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A steady decline in cars with high domestic-parts content had us wondering when the American-Made Index would have fewer than 10 cars. This year, that nearly happened. For the 2014 model year, there are no "honorable mentions"; all 10 that were eligible made the list. In fact, just 13 models built in the U.S. reported domestic-parts content of 75 percent or higher, but three of those are going to be discontinued, meaning they're disqualified from our list. Three model years ago, 30 cars met the 75 percent threshold.

Cars.com Releases the 2014 American-Made Index

It's a clear trend, and it comes despite increased domestic car production. In 2013, automakers built 11.14 million vehicles in the U.S., including passenger cars and medium/heavy-duty trucks, according to Automotive News. That's up 7 percent over 2012, and it came as production stayed roughly flat in Mexico and fell 3.7 percent in Canada. Through the first five months of 2014, production increased 4.4 percent in the U.S.

By Kelsey Mays | June 30, 2014 | Comments (4)

Cars.com Releases the 2014 American-Made Index

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Cars.com released its 2014 American-Made Index, which rates cars built and bought in the U.S. This year's group includes models from five automakers. They're built in seven states, from Texas to Ohio.

Cars.com 2014 American-Made Index

The AMI uses two data points that consumers can find on all new cars: final assembly point and the vehicle's domestic-parts content; these can be found either together on one label, or on separate labels, on all new light-duty cars and trucks. The labels show the percentage of U.S. and Canadian parts. (By congressional mandate, the American Automobile Labeling Act lumps Canada into the same "domestic" pool.) In addition to showing where the car was built, the label will tell you where its engine and transmission came from.

This marks the ninth year for the AMI. The top two finishers had a clear lead, but the last four finishers are newcomers, and this year saw the list hit a record low for eligible models. Read our related story to see why the pickings this year were so slim.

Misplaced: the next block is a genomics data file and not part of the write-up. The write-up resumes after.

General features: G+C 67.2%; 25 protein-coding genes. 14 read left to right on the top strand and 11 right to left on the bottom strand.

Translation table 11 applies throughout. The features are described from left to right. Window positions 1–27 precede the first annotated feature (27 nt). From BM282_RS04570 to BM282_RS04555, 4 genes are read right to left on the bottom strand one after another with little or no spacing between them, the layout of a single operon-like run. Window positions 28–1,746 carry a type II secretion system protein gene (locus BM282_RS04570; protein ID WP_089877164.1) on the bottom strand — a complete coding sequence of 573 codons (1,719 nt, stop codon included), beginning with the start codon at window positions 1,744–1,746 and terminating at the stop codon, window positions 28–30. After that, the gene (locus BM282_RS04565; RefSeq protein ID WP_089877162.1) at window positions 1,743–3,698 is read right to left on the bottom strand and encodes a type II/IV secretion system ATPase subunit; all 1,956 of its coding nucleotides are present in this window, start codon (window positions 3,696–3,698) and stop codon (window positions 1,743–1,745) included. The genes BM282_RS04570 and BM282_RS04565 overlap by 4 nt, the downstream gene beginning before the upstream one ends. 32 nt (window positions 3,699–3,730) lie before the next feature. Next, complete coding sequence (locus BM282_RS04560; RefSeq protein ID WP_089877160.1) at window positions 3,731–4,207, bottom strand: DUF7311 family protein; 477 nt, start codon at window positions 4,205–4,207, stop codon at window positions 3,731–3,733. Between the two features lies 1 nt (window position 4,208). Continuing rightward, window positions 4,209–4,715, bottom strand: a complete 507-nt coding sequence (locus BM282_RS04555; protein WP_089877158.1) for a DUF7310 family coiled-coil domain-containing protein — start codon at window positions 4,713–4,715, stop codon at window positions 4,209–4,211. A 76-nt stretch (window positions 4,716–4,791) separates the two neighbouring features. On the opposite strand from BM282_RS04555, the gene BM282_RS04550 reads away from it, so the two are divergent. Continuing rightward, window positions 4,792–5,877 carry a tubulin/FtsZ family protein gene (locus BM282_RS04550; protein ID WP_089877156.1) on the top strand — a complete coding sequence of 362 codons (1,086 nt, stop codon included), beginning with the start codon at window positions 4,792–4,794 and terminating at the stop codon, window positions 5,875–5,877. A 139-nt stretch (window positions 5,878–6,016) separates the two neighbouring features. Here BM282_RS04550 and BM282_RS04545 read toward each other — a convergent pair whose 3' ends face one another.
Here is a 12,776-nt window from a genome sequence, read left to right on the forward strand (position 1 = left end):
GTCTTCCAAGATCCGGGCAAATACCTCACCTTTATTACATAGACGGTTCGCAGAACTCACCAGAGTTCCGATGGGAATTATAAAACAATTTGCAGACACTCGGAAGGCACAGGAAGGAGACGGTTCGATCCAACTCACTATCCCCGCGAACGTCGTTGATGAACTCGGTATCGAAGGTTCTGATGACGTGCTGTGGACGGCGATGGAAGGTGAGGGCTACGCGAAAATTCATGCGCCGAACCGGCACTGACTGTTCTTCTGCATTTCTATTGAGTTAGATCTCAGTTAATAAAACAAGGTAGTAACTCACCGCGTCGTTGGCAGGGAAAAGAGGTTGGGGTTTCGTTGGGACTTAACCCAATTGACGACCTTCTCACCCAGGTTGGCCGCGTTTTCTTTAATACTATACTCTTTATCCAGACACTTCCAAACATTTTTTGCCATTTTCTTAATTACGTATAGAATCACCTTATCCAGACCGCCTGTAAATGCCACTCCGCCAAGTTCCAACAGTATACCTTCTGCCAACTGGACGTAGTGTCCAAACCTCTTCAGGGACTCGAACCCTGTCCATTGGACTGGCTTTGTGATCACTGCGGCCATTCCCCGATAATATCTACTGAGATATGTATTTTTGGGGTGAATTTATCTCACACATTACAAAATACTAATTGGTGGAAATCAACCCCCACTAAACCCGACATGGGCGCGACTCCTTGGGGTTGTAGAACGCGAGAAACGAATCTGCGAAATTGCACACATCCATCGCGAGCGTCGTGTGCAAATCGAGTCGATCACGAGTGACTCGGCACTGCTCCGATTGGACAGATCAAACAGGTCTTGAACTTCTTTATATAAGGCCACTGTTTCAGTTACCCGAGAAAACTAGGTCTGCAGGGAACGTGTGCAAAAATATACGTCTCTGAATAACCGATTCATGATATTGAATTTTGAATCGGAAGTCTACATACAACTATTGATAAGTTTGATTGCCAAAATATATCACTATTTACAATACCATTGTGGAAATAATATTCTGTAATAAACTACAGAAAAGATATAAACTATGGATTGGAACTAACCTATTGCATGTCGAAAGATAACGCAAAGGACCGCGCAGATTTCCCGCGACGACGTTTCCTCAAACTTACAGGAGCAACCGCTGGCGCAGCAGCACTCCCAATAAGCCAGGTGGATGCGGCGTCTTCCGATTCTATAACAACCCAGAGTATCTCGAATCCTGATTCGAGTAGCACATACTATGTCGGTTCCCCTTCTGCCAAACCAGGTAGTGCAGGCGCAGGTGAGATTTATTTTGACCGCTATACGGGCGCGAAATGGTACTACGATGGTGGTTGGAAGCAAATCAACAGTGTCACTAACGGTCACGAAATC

Cars.com illustration by Paul Dolan

By Kelsey Mays | June 30, 2014 | Comments (0)

Less Than Halfway Through the Year, U.S. Breaks Auto-Recall Record

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Yep, it's June 24 — 48 percent of the way through 2014 — and there have been more automotive recalls in the U.S. than in any full year. Ever. The Detroit News reports that with this week's latest airbag recall, the auto industry has logged "at least 30.7 million" recalls; motorcycle and smaller vehicle manufacturers push that total past 31 million.

BMW, Chrysler, Ford Join Ever-Expanding Airbag Recall

GM is responsible for more than half the total, with 17.7 million recalls in the U.S. so far. Some 5.8 million of those involve the key or ignition — whether a faulty ignition switch, a key that can be knocked out of position by a bump or a key that your knee can bump out of position — in more than a dozen 2000-2014 models.

The recall total tops the previous record of 30.8 million set in 2004. Incidentally, GM contributed to that total with its infamous pickup-tailgate recall, which affected 3.66 million vehicles.

It's important to note that 2014 figure means there have been more than 31 million recalls issued, not more than 31 million vehicles recalled. Many cars (including, for example, the Chevrolet Cobalt) were recalled more than once in separate campaigns.

See the Detroit News' full story here.

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By Kelsey Mays | June 24, 2014 | Comments (1)